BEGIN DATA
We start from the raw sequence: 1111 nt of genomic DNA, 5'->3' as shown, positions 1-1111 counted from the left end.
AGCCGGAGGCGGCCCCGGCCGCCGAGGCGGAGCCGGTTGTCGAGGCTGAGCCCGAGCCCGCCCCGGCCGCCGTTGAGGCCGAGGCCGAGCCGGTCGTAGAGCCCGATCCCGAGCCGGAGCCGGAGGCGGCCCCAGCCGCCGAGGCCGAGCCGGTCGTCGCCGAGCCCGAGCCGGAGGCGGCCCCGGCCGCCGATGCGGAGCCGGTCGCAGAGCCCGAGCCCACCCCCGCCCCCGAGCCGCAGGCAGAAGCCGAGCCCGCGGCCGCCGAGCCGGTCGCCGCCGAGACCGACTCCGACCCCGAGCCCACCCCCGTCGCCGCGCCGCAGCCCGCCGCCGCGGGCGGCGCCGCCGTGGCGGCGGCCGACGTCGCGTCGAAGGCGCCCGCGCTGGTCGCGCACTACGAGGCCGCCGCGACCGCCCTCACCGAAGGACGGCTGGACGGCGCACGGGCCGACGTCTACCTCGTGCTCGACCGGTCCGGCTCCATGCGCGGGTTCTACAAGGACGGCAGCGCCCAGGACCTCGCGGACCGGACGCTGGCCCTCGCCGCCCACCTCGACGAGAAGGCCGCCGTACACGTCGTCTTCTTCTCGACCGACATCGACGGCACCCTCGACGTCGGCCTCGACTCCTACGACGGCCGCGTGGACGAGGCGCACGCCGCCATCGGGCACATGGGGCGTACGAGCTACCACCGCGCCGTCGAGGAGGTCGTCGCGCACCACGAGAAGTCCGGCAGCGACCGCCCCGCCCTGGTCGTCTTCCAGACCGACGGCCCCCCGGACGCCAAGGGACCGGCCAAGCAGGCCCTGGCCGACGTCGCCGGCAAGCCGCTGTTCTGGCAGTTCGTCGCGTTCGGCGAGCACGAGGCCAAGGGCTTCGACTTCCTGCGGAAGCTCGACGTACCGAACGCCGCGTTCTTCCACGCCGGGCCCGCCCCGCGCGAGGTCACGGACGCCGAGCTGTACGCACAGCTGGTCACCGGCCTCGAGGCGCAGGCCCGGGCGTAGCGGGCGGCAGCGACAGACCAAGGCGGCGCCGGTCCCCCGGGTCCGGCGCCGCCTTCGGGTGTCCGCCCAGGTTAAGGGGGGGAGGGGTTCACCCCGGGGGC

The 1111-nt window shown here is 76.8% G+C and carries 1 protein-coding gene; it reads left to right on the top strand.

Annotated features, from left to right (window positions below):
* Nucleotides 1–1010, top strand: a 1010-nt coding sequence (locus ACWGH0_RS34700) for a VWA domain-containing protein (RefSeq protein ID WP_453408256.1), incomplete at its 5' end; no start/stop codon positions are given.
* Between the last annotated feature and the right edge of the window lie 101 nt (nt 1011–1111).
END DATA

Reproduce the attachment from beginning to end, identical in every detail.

We start from the raw sequence: 1111 nt of genomic DNA, 5'->3' as shown, positions 1-1111 counted from the left end.
AGCCGGAGGCGGCCCCGGCCGCCGAGGCGGAGCCGGTTGTCGAGGCTGAGCCCGAGCCCGCCCCGGCCGCCGTTGAGGCCGAGGCCGAGCCGGTCGTAGAGCCCGATCCCGAGCCGGAGCCGGAGGCGGCCCCAGCCGCCGAGGCCGAGCCGGTCGTCGCCGAGCCCGAGCCGGAGGCGGCCCCGGCCGCCGATGCGGAGCCGGTCGCAGAGCCCGAGCCCACCCCCGCCCCCGAGCCGCAGGCAGAAGCCGAGCCCGCGGCCGCCGAGCCGGTCGCCGCCGAGACCGACTCCGACCCCGAGCCCACCCCCGTCGCCGCGCCGCAGCCCGCCGCCGCGGGCGGCGCCGCCGTGGCGGCGGCCGACGTCGCGTCGAAGGCGCCCGCGCTGGTCGCGCACTACGAGGCCGCCGCGACCGCCCTCACCGAAGGACGGCTGGACGGCGCACGGGCCGACGTCTACCTCGTGCTCGACCGGTCCGGCTCCATGCGCGGGTTCTACAAGGACGGCAGCGCCCAGGACCTCGCGGACCGGACGCTGGCCCTCGCCGCCCACCTCGACGAGAAGGCCGCCGTACACGTCGTCTTCTTCTCGACCGACATCGACGGCACCCTCGACGTCGGCCTCGACTCCTACGACGGCCGCGTGGACGAGGCGCACGCCGCCATCGGGCACATGGGGCGTACGAGCTACCACCGCGCCGTCGAGGAGGTCGTCGCGCACCACGAGAAGTCCGGCAGCGACCGCCCCGCCCTGGTCGTCTTCCAGACCGACGGCCCCCCGGACGCCAAGGGACCGGCCAAGCAGGCCCTGGCCGACGTCGCCGGCAAGCCGCTGTTCTGGCAGTTCGTCGCGTTCGGCGAGCACGAGGCCAAGGGCTTCGACTTCCTGCGGAAGCTCGACGTACCGAACGCCGCGTTCTTCCACGCCGGGCCCGCCCCGCGCGAGGTCACGGACGCCGAGCTGTACGCACAGCTGGTCACCGGCCTCGAGGCGCAGGCCCGGGCGTAGCGGGCGGCAGCGACAGACCAAGGCGGCGCCGGTCCCCCGGGTCCGGCGCCGCCTTCGGGTGTCCGCCCAGGTTAAGGGGGGGAGGGGTTCACCCCGGGGGC

The 1111-nt window shown here is 76.8% G+C and carries 1 protein-coding gene; it reads left to right on the top strand.

Annotated features, from left to right (window positions below):
* Nucleotides 1–1010, top strand: a 1010-nt coding sequence (locus ACWGH0_RS34700) for a VWA domain-containing protein (RefSeq protein ID WP_453408256.1), incomplete at its 5' end; no start/stop codon positions are given.
* Between the last annotated feature and the right edge of the window lie 101 nt (nt 1011–1111).